If you’re charged with retail fraud in Michigan, the prosecutor doesn’t trust you. The allegation is you stole something from a store, and the prosecutor will assume you were finally caught after years of stealing from multiple stores.

This may or may not be true, but it really doesn’t matter, because there is no way to show this isn’t the truth; perception runs wild, because the prosecutor can’t imagine stealing in their own life as they’ve kept a straight arrow lifestyle to go on to prosecute cases for a living. This is a crime of fraud, theft and dishonesty and it puts you in a negative light to the government.

Prosecutors also assume these cases are pretty cut and dry; the police report says that loss prevention officer #1 observed the defendant doing X, Y and Z, and hey there’s even a video of the incident. Maybe the defendant even admitted to stealing when they were caught. Wow this is an easy case, why wouldn’t the defendant just run to the courthouse and plead guilty.

A young prosecutor may not be thinking outside the box and realize that loss prevention officers go on vacation, get fired, relocate, quit their jobs. There may be strong evidence of the crime, but if the witness isn’t around, then they have no case.

As a defense attorney, we acknowledge the perception of our audience; we acknowledge that the prosecutor believes they have a strong case and there may be no room for negotiations on the legal issue. We do our due diligence with the evidence, but we focus on creating leverage outside of the courtroom by being proactive. It’s likely that the client is very guilty, and well that’s OK. I don’t need an innocent client as a defense lawyer to win the case.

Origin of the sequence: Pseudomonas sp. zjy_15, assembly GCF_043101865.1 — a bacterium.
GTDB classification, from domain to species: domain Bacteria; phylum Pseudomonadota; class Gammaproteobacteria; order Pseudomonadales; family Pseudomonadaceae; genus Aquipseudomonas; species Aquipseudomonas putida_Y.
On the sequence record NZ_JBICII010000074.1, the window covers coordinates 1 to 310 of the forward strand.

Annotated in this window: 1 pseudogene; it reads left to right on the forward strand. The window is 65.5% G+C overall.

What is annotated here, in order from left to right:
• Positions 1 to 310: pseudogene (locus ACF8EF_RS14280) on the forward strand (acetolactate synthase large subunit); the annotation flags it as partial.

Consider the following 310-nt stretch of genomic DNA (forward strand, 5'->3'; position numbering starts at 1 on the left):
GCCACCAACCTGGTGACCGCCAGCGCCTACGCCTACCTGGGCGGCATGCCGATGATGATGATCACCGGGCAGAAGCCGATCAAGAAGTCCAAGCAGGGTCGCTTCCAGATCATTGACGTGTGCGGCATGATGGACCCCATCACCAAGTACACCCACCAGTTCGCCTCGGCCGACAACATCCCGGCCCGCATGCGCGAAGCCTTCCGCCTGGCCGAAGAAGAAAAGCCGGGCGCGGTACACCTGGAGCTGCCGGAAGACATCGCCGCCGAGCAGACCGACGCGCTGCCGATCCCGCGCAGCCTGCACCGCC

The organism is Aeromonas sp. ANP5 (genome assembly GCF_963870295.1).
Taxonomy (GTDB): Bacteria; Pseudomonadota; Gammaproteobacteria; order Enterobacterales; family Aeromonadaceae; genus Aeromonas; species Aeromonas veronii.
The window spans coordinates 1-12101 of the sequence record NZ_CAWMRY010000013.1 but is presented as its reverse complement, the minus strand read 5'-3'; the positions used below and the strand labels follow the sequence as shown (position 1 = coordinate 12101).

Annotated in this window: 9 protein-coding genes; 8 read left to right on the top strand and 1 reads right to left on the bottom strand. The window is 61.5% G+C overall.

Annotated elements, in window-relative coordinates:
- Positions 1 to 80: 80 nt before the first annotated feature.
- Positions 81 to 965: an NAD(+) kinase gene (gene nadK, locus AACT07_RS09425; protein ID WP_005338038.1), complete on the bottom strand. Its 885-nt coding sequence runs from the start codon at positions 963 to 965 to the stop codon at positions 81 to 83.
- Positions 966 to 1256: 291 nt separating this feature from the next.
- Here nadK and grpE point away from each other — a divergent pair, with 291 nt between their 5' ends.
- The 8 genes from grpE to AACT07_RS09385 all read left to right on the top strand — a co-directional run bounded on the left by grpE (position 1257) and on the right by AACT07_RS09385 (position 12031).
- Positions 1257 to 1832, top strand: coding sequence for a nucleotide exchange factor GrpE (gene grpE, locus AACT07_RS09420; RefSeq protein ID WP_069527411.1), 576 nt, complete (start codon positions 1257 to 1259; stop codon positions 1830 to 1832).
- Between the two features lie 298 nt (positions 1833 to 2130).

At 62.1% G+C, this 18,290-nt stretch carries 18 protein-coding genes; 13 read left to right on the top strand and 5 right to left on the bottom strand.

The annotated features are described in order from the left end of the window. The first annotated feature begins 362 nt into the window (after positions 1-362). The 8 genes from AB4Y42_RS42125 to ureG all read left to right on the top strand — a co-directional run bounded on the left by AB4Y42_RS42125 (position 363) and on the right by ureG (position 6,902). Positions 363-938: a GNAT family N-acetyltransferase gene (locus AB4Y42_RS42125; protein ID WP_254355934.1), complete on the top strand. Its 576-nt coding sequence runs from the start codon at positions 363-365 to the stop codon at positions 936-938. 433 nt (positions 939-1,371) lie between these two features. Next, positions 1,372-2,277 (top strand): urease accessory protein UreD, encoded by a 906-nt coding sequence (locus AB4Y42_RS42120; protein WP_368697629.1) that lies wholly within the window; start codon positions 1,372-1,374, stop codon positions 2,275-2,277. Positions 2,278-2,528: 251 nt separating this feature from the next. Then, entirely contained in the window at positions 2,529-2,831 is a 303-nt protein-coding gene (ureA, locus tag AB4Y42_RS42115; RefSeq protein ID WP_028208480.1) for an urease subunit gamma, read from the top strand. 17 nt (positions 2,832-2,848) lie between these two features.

We need to show that this can be a valuable learning experience for my client; we need to figure out why they stole. We can’t throw our hands up in the air and say “we don’t know” because that’s unpredictable and dangerous to toss my client back into society now knowing why they break the law, because nothing has been done to stop it from happening again. We identify the issue, and work on it. We don’t run from it, we embrace the opportunity to be a better person going forward.

We can’t go back and change the past, but we control the present, and can project the future for the prosecutor and the judge. We tailor 3-4 proactive steps for the client that allow them to show the other side of them; it is not fair to be judged based upon a single police report. It’s only one small factor that goes into understanding my client.

We work with clients from all backgrounds that are charged with retail fraud cases. We tend to get a lot of nurses, educators and other hard working people who at times feel underappreciated for all of their hard work. Some of these professionals aren’t paid what they deserve, and part of that mental state plays a role in how the client finds themselves charged with shoplifting.

Many of our clients are having issues with family, health or working under a lot of stress at the workplace. Along with the aforementioned clients, we’ve worked with retail fraud clients who work for the IRS as tax agents and work as medical doctors who steal baseball cards from Target. Nothing shocks us anymore when it comes to new clients charged with shoplifting.

If the prosecutor and judge get to know my client while working the proactive program, they see the total person, and are more likely to go along with our course of action for the case. A difficult charge for sure, but a very manageable outcome is likely if the client is ready to work.